Role of Emerging Technologies in Criminal Justice Reform
Associate Professor Desmond Upton Patton is a Public Interest Technologist who uses qualitative and computational data collection methods to examine the relationship between youth and gang violence and social media; how and why violence, grief, and identity are expressed on social media; and the real world impact these expressions have on wellbeing for low-income youth of color. Dr. Patton is the founding Director of the SAFE lab, a member of the Data Science Institute, a faculty affiliate of the Social Intervention Group (SIG) and holds a courtesy appointment in the department of Sociology. He is the recipient of the 2018 Deborah K. Padgett Early Career Achievement Award from the Society for Social Work Research (SSWR), and was named a 2017-2018 Fellow at Harvard’s Berkman Klein Center for Internet and Society. He was a Carr Center Technology and Human Rights Fellow from 2019-2020.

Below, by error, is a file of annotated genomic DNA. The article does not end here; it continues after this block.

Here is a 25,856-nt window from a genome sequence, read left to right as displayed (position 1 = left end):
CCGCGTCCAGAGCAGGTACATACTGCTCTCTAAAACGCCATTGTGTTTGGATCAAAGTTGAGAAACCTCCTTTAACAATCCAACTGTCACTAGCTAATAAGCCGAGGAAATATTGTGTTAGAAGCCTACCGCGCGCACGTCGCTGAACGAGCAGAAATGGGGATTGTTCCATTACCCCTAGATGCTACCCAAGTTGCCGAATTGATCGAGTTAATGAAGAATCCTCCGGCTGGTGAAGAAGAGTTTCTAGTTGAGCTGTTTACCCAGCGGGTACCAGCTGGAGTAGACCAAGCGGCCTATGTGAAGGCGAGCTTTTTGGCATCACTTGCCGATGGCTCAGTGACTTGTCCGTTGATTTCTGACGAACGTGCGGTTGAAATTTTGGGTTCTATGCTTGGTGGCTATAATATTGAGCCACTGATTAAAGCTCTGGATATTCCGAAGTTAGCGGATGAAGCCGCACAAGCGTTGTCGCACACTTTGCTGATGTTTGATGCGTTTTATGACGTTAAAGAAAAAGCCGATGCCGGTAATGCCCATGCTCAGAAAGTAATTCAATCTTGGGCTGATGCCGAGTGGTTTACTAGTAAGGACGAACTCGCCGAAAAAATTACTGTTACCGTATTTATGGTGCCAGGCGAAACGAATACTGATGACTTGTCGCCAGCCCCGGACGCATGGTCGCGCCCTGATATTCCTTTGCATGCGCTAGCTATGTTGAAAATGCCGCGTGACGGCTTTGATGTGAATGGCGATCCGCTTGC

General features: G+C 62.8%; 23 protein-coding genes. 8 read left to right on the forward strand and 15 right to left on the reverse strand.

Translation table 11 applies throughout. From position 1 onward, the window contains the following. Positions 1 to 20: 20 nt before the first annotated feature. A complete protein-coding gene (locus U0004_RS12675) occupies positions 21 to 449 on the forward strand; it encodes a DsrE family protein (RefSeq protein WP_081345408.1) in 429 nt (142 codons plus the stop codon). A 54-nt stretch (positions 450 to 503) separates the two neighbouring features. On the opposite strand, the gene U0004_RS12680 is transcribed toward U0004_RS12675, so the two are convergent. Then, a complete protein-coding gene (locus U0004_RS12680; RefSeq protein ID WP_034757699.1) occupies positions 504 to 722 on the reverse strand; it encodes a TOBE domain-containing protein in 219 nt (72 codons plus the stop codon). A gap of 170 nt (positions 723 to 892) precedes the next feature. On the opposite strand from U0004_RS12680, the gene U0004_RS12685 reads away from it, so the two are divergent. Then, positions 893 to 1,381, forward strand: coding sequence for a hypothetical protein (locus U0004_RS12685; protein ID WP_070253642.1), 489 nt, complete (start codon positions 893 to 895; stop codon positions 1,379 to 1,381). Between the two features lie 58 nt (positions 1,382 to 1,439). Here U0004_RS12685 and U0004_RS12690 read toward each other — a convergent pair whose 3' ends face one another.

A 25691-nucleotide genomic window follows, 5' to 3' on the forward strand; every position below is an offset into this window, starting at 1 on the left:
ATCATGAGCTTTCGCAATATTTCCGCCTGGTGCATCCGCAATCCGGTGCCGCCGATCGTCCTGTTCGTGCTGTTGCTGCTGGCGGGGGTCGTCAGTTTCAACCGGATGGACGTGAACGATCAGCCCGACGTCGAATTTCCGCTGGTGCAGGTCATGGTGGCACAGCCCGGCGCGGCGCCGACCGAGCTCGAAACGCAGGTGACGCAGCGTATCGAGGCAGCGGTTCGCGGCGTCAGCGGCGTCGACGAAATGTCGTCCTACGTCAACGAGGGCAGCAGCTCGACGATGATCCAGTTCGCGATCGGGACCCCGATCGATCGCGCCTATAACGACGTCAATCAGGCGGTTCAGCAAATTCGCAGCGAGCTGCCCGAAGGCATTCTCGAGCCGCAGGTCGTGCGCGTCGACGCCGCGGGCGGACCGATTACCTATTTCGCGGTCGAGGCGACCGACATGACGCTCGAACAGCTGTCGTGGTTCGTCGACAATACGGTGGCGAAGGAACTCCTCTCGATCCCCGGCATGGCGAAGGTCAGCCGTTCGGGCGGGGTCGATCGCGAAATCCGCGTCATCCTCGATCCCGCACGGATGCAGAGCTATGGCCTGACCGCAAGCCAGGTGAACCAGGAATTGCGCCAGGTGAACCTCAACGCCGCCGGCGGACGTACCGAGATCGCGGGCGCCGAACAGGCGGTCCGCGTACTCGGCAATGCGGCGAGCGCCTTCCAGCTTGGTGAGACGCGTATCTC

Dr. Patton studies the ways in which gang involved youth conceptualize threats on social media, and the extent to which social media shapes and facilitates youth and gang violence. In partnership with the Data Science Institute, he is developing an online tool for detecting aggression in social media posts. Dr. Patton’s research on “internet banging” has been featured in the New York Times, Chicago Tribune, USA Today, NPR, Boston Magazine, ABC News, and Vice. It was cited in an Amici Curae Brief submitted to the United States Supreme Court in Elonis v. United States, which examined the interpretation of threats on social media.
Publication: Expressions of loss predict aggressive comments on Twitter among gang-involved youth in Chicago